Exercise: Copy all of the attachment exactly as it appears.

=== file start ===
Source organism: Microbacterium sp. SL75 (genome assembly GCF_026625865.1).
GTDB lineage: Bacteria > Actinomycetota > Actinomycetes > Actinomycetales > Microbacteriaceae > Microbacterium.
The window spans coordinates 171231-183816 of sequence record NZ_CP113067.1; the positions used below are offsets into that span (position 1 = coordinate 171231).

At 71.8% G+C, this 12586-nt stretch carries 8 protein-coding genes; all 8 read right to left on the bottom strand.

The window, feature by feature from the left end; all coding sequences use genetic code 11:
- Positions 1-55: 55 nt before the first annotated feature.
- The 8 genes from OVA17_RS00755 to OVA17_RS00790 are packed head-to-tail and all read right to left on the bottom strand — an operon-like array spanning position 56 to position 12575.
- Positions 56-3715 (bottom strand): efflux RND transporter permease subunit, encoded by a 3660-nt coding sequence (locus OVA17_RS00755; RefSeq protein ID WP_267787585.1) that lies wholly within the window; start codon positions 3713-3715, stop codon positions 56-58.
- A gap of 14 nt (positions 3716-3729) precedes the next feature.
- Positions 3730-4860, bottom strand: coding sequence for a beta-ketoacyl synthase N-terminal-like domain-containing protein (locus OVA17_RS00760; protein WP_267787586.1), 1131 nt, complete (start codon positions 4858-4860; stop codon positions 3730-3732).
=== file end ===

Source organism: Microbacterium sp. SL75 (genome assembly GCF_026625865.1).
GTDB lineage: Bacteria > Actinomycetota > Actinomycetes > Actinomycetales > Microbacteriaceae > Microbacterium.
The window spans coordinates 171231-183816 of sequence record NZ_CP113067.1; the positions used below are offsets into that span (position 1 = coordinate 171231).

At 71.8% G+C, this 12586-nt stretch carries 8 protein-coding genes; all 8 read right to left on the bottom strand.

The window, feature by feature from the left end; all coding sequences use genetic code 11:
- Positions 1-55: 55 nt before the first annotated feature.
- The 8 genes from OVA17_RS00755 to OVA17_RS00790 are packed head-to-tail and all read right to left on the bottom strand — an operon-like array spanning position 56 to position 12575.
- Positions 56-3715 (bottom strand): efflux RND transporter permease subunit, encoded by a 3660-nt coding sequence (locus OVA17_RS00755; RefSeq protein ID WP_267787585.1) that lies wholly within the window; start codon positions 3713-3715, stop codon positions 56-58.
- A gap of 14 nt (positions 3716-3729) precedes the next feature.
- Positions 3730-4860, bottom strand: coding sequence for a beta-ketoacyl synthase N-terminal-like domain-containing protein (locus OVA17_RS00760; protein WP_267787586.1), 1131 nt, complete (start codon positions 4858-4860; stop codon positions 3730-3732).